VIEWS: 4 PAGES: 1 POSTED ON: 2/6/2010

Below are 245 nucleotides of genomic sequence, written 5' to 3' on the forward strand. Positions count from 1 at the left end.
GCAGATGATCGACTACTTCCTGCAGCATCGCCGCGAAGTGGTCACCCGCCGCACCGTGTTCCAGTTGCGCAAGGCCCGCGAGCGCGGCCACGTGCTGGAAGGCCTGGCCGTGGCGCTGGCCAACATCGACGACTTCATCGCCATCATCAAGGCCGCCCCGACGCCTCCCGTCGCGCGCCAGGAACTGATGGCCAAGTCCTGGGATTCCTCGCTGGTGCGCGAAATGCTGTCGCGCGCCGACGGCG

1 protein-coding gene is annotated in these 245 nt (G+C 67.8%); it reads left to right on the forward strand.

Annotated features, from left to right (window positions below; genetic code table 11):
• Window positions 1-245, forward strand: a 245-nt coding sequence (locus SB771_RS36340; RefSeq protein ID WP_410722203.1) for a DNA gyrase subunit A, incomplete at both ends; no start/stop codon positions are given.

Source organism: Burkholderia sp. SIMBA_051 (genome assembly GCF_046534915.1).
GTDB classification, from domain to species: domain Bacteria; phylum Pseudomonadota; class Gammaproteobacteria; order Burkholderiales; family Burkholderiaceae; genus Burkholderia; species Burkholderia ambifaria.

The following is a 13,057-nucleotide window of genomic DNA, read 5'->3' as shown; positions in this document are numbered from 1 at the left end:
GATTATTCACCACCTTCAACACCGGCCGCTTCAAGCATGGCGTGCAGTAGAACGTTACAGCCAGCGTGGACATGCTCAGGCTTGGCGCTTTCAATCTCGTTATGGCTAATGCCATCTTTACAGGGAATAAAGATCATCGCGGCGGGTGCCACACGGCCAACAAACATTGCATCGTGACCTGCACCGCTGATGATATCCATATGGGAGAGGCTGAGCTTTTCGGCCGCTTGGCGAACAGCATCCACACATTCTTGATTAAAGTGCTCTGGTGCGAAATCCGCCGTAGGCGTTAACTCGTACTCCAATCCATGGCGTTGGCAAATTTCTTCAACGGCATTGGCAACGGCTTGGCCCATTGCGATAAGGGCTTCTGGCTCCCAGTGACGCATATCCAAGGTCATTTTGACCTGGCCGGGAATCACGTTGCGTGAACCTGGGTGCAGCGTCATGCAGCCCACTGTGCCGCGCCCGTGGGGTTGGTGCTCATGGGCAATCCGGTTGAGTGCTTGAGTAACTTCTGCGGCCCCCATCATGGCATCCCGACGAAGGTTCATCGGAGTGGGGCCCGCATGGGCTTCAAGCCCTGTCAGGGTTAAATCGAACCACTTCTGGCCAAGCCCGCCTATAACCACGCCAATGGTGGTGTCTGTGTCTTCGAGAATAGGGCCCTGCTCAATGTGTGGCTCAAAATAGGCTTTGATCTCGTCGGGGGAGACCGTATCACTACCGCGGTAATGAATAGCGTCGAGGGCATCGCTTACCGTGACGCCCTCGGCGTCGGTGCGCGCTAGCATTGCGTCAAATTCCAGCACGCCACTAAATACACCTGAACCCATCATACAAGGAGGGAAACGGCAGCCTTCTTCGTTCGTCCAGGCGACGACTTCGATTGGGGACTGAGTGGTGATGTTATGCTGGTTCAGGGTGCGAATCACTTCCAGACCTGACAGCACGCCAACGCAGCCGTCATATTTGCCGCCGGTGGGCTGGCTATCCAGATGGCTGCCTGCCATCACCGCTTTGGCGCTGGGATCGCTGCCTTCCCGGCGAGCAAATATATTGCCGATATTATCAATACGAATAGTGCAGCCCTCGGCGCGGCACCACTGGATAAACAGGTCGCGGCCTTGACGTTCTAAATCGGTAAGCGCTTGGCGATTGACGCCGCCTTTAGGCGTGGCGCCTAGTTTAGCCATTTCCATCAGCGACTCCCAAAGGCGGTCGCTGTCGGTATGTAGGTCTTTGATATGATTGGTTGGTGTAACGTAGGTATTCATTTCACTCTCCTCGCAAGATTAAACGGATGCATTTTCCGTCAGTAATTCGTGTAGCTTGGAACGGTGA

Bike locks WNYC radio host Brian Lehrer, who I listen to every morning, recently had his bike stolen. In a way it's not a big deal, since thousands of New Yorkers have their bikes stolen every year, but this one was different - this one was personal. You see, Brian Lehrer is one of the city's treasures. He's without question the finest journalist in New York City. His wisdom, good humor and patience make his show beloved by people of all creeds, colors and political persuasions. It's not just "good listening," it's informative, topical, and always entertaining. So New Yorkers as a whole were offended when Our Brian's bike was stolen. Maybe more than he himself was. True to form, though, he turned lemons into lemonade by doing a show the following week on the best bike locks, calling on experts as well as regular New Yorkers to throw in their two cents about which ones work best, and which do not. It's a sad fact that most bike locks can be cut rather easily and quickly by a skilled thief. All it takes is a bolt cutter and, literally, less than three seconds when nobody's looking. Or sometimes you can do it in front of a crowd, and nobody will be brave or decent enough to step up and say anything. Sad, sad part of the culture. Anyway, as I mentioned most bike locks can be disposed of rather easily by a skilled thief. Even if you string the chain through both the front and rear tires, the frame and then around a secure pole, all it takes is one bolt cut in the correct place and they're off with your bike. That's why it's important to do your due dilligence and do some research on which bike locks work best. Of course the best known name is the Kryptonite, which introduced U-locks thirty-five years ago and still produce some of the best today. The Kryptonite New York Fahgettaboudit U-lock ranks incredibly highly in terms of its durability and difficulty to cut through. It's nearly two centimeters of solid, tempered steel make it the sturdiest of its kind on the market. As far as traditional bike locks go, this one is tough to beat. The one problem with it is that, since it's so small, you can only lock your frame to another object and have no room for locking the tires as well. For this reason, you might want to pair your U-lock with a chain/lock combo as well. Sure, it's a couple of extra pounds to carry, but the redundant security would make almost any thief think twice, then three times, and then finally move on for bike locks that are less secure.
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